September 7, 2014

SHOWBUZZDAILY Toronto 2014 Review: “Nightcrawler”


NIGHTCRAWLER (Open Road) – Opens October 31 – Worth A Ticket

Over the past few years, Jake Gyllenhaal has seemed determined to scrub the wholesomeness out of his screen image, in movies like Zodiac, Brothers, End of Watch and Prisoners.  He achieves true creep-ness in NIGHTCRAWLER, which premiered at the Toronto Film Festival before opening theatrically next month, and that appears to have been his goal.

Sallow and with avid eyes that stop just short of popping out of his skull, Gyllenhaal plays Lou Bloom (his first name is probably supposed to put the word “low” in mind), a singlemindedly ruthless striver who determines, early in Nightcrawler, that his true vocation is working as a nighttime video stringer, a mercenary who cruises the streets of Los Angeles after dark listening to a police scanner, his goal to be the first one at a crime or accident scene with his camera out, able to capture the raw, violent footage of what’s happening and then sell it to a local TV station.  Before long, he’s figured out that the best way to get exclusive footage is to manipulate it–and worse.  Lou is a more dangerous Rupert Pupkin (and the night-world milieu, of course, recalls Pupkin’s cousin Travis Bickle), but writer/director Dan Gilroy (a longtime screenwriter making his directing debut) has conceived him as deliberately one-dimensional, so no matter how chilling and focused Gyllenhaal’s work is, there comes a point in Nightcrawler where it’s all too easy to figure out what Lou will do next, even when the revelation is meant to be shocking.

Gilroy means Lou to be the personification of our tabloid-obsessed, success-hungry culture (Lou parrots the aspirational corporate-speak of the books that dot the NY Times nonfiction best seller list), but Gilroy, unlike Scorsese, doesn’t identify with his awful creation, or view him with much compassion or even humor.  Lou is a monster surrounded by patsies, including local news director Nina (Rene Russo), competitor Chris (Bill Paxton), and most especially Rick (Riz Ahmed), the nice kid who agrees to work as Lou’s barely-paid “intern,” and who Lou treats as his slave.  Gilroy’s vision is unrelievedly bleak, and it limits Nightcrawler, which observes Lou like an insect under its cool microscope.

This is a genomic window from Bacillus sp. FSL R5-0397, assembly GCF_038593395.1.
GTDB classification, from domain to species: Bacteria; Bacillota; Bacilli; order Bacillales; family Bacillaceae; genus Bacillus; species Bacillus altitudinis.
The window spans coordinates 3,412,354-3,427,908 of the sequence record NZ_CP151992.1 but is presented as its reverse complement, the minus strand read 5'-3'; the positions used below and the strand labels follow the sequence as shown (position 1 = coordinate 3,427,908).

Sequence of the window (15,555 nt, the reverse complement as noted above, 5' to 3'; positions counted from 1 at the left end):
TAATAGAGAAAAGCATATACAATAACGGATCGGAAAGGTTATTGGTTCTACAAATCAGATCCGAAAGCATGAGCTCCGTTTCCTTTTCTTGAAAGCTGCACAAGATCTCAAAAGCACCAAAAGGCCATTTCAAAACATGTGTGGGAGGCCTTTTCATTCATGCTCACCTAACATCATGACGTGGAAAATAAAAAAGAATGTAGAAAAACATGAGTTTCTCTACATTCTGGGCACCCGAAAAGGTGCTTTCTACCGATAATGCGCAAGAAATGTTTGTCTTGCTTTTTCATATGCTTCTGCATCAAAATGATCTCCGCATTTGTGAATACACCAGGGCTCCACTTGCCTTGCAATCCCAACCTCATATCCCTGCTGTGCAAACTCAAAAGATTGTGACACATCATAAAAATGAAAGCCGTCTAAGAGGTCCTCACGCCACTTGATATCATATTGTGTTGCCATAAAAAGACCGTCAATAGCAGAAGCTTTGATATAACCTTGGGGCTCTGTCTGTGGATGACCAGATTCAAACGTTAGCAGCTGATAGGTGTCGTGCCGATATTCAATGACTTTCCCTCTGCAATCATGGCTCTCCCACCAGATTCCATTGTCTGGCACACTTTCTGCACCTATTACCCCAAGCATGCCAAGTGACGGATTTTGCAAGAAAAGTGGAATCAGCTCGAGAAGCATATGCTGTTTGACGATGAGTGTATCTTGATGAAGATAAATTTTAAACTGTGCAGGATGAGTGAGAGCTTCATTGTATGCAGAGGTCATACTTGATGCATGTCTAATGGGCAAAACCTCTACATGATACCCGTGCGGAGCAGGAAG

Within Gilroy’s constricted scheme, Nightcrawler is beautifully engineered, especially as the work of a first-time director.  Gilroy has enlisted Robert Elswit, the man behind the camera on most of Paul Thomas Anderson’s films, as his cinematographer, and Elswit achieves an often handheld aesthetic of immediacy with an elegance not often associated with that look.  Editor John Gilroy (the director’s brother) and assorted stunt personnel put together a bang-up, very realistically scaled car chase late in the story (among Dan Gilroy’s credits as a screenwriter was the last Bourne movie).  Only James Newton Howard’s score feels somewhat conventional.

Nightcrawler doesn’t go as deep as it might have, but it, and especially Gyllenhaal’s hellish performance, stay with you.  The local news will never look quite so shiny again.


About the Author

Mitch Salem
MITCH SALEM has worked on the business side of the entertainment industry for 20 years, as a senior business affairs executive and attorney for such companies as NBC, ABC, USA, Syfy, Bravo, and BermanBraun Productions, and before that, at the NY law firm of Weil, Gotshal & Manges. During all that, he has more or less constantly been going to the movies and watching TV, and writing about both since the 1980s. His film reviews also currently appear on and In addition, he is co-writer of an episode of the television series "Felicity."